Holmes

    Holmes.jpg

    Shades of Sydney

    Shades of Sydney copy.jpg

    Spring

    Spring.jpg

    Salt

    Salt copy.jpg

    Before Breakfast

    Before Breakfast.jpg










     
    Last edited: Sep 20, 2021
    barryreid, gary green, kklow and 6 others like this.
  2. Good grief! You found one that actually works!? :eek:

    Mine only fires if I hold it upside down, or if I hit it in just the right place with just the right force before tripping the shutter.
     
    Last edited: Sep 20, 2021
    andycollins4716 likes this.
  3. Unlike "rodeo_joe | 1", mine has worked flawlessly. I opted to get the MD-15 drive, since my preference is for a bit more "heft". I've read the various posts damning it's failures, but I've been fortunate.

    Good luck. And those are great images. Tough to beat the Nikkor 50mm f/1.8.
     
  4. Interesting post thanks. Two Nikons I've always avoided are the F3 and the FA - not for any logical reason, I've just never had the urge to own them. The nearest I got to having an FA was at a local auction when the bidding went too high for me. Perhaps I was put off by its poor reputation for reliability, but it's clear that many examples are absolutely fine.
     
  5. Reminds me a lot of an auto exposure version of my 3 FM2n camera bodies.
     
  6. Although not build to quite the same standard as the T90, the F-601M would probably be a closer match. If you didn't know any better and you had a sample that worked, then the FA was a very nice camera - but given the issues most users would experience if they held on to it, the FA turned out to be more an embarrassment than a technical tour-de-force.
     
  7. I really like posts on cameras like this one. Thanks.
     
  8. That's a beautiful example of the FA, Rick! I sold mine about 10 or 12 years ago because for some reason that I can't quite put my finger on, I just didn't care for it much. I didn't have mine long enough to experience the reliability issue that the camera is known for, but I and the camera just never got on. I have much more fondness for the FE2, F3HP, and the F100, but I do appreciate the innovations that the FA brought to the world of Nikon photography. Maybe I didn't have mine long enough to cast fair judgment and maybe I should find another to see if I can be a bit more objective. As for you and your FA, you've obviously put yours to good use and have some very nice photos to show for it! Great post, Rick--thanks!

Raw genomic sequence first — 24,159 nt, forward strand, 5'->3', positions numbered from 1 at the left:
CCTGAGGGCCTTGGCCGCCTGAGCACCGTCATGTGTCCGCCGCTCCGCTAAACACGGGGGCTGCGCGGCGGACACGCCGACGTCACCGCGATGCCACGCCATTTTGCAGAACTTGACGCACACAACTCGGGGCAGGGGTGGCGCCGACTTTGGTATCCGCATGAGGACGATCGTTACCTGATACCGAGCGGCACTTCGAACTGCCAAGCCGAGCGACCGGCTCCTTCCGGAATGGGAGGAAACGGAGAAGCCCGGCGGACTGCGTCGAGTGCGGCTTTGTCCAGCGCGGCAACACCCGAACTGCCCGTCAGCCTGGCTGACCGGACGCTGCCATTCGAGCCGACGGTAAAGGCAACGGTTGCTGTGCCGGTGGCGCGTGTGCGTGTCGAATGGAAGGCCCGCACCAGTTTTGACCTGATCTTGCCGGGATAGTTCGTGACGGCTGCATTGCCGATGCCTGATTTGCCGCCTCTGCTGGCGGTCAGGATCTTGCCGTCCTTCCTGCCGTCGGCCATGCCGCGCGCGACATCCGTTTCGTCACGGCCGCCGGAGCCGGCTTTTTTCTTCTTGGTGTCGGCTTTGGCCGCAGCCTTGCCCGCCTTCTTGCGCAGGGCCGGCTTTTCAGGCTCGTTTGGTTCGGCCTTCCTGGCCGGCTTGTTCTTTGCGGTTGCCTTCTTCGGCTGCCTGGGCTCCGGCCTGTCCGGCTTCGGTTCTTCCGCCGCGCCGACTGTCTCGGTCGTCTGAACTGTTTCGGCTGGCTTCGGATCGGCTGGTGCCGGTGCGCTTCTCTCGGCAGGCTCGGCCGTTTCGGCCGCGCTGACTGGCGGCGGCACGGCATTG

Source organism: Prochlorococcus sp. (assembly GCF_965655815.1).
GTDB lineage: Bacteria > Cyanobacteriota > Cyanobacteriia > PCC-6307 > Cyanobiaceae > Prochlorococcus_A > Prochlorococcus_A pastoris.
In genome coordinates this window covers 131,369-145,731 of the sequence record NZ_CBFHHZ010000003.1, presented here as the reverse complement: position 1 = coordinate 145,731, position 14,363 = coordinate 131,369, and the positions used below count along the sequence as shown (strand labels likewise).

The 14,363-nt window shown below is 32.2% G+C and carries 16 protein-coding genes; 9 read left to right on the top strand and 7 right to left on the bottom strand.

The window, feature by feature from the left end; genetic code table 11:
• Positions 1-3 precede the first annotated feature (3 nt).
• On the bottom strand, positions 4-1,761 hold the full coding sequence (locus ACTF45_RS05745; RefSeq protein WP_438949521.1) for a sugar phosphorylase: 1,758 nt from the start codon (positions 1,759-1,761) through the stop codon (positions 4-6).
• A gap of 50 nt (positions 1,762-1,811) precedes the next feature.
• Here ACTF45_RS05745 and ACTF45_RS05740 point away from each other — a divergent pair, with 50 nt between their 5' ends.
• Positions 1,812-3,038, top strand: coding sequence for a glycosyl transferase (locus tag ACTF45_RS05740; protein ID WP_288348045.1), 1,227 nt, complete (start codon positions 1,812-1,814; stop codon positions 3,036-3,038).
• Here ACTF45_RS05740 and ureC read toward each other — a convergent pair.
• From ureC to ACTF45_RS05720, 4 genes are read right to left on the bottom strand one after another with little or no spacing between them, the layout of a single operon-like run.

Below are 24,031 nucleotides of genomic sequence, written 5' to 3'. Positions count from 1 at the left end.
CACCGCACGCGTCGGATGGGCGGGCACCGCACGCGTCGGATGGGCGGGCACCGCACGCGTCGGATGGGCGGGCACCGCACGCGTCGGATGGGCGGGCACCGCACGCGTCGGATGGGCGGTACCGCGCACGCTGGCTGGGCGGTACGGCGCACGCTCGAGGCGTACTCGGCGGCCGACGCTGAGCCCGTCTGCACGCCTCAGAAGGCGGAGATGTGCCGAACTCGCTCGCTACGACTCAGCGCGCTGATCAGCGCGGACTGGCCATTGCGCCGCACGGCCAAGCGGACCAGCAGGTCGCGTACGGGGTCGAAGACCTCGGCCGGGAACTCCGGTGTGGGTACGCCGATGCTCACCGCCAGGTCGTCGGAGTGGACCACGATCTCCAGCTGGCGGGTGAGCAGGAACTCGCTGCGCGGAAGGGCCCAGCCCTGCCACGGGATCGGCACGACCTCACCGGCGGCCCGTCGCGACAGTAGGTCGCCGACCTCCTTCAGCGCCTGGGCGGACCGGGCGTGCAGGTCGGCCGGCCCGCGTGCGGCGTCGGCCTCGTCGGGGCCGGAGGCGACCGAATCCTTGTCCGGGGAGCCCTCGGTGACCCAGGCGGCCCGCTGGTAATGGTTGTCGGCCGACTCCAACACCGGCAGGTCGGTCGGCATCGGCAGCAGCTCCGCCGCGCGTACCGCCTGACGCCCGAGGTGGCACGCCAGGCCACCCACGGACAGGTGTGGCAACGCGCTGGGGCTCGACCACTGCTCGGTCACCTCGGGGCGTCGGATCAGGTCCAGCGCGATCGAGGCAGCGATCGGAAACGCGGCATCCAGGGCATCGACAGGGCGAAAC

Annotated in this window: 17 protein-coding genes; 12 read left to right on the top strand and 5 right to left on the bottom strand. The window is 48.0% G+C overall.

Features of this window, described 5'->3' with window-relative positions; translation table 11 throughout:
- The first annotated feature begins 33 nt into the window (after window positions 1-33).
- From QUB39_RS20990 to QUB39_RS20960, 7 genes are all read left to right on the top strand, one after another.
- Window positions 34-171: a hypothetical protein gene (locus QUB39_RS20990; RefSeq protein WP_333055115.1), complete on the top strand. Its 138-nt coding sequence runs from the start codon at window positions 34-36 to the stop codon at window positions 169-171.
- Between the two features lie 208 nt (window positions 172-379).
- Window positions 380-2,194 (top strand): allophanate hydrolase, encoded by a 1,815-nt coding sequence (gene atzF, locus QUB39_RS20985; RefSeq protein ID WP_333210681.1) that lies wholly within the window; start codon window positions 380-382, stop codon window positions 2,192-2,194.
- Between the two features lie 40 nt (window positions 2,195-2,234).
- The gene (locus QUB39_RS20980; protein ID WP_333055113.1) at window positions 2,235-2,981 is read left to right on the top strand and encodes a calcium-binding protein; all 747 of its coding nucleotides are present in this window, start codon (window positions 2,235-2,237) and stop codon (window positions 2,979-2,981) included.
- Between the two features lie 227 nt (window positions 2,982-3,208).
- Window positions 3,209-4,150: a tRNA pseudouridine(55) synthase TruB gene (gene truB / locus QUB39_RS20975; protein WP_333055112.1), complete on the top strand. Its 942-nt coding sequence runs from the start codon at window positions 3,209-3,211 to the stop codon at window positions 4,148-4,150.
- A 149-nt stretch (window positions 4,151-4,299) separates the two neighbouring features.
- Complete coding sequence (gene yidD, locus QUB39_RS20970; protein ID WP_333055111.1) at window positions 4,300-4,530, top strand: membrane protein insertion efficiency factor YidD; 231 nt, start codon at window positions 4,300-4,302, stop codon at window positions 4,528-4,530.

Andy
     
  9. I was really tempted by the FA after it was first out. Then all the reports of shutter failure started to hit the photographic press. Nikon responded with a re-designed plain aluminium bladed shutter, rather than the titanium honycomb-patterned version that they'd heralded as a breakthrough design.... and still the failure reports continued to roll in.

    I must admit that I bought my used - but looking like new - sample years later, knowing it had an 'intermittent' fault. But having checked that it had the later shutter. The intermittent fault quickly became permanent. So, nothing to lose I decided to open the darned thing up. GULP!
    There are small flexible circuit boards everywhere under the top-plate, connected by a printed wiring harness that completely covers any mechanical bits. Access through the bottom-plate is pretty much limited to the wind-on mechanism. With everything else hidden and inaccessible up in the body shell - including the suspect shutter solenoids.

    So, repair without danger of breaking other parts/circuit tracks is nigh on impossible. Just take this as a gentle warning if you're ever tempted by an FA. Unless it comes with a cast-iron guarantee of working.

    Nice pictures indeed, but they could have come from any model of Nikon from an F to an F6, including Nikkormats, FEs, FMs, Nxxxx, etc.
     
    Last edited: Sep 21, 2021
  10. Thanks for the responses! Obviously, there is a diversity of opinion regarding the FA. Having spent several hours checking out the internet reviews before I decided to buy one, I'd have to say there are far more favourable comments than criticisms. I suspect that, in some measure, it's the old negative memes at work, with whole phrases C&P'd from one review to another... Anyway, I hope my copy keeps on keeping on, as the camera continues to impress me with it's handling and excellent metering. And I don't intend to take it apart any time soon!

    Here are three further samples taken using the good 'ol Nikkor 35-70mm f/3.5-4.5, from a film that had consistently excellent exposures despite some quite challenging situations. And yes, I suppose I could have taken them with a F1, or a Canon T90, or a Minolta XD7, but I didn't. I used a Nikon FA...

    Symmetry

    Symmetry copy 2.jpg

    8 AM

    8.jpg

    Vespas

    Vespas copy.jpg




     
    Last edited: Sep 21, 2021
    barryreid, gary green, kklow and 7 others like this.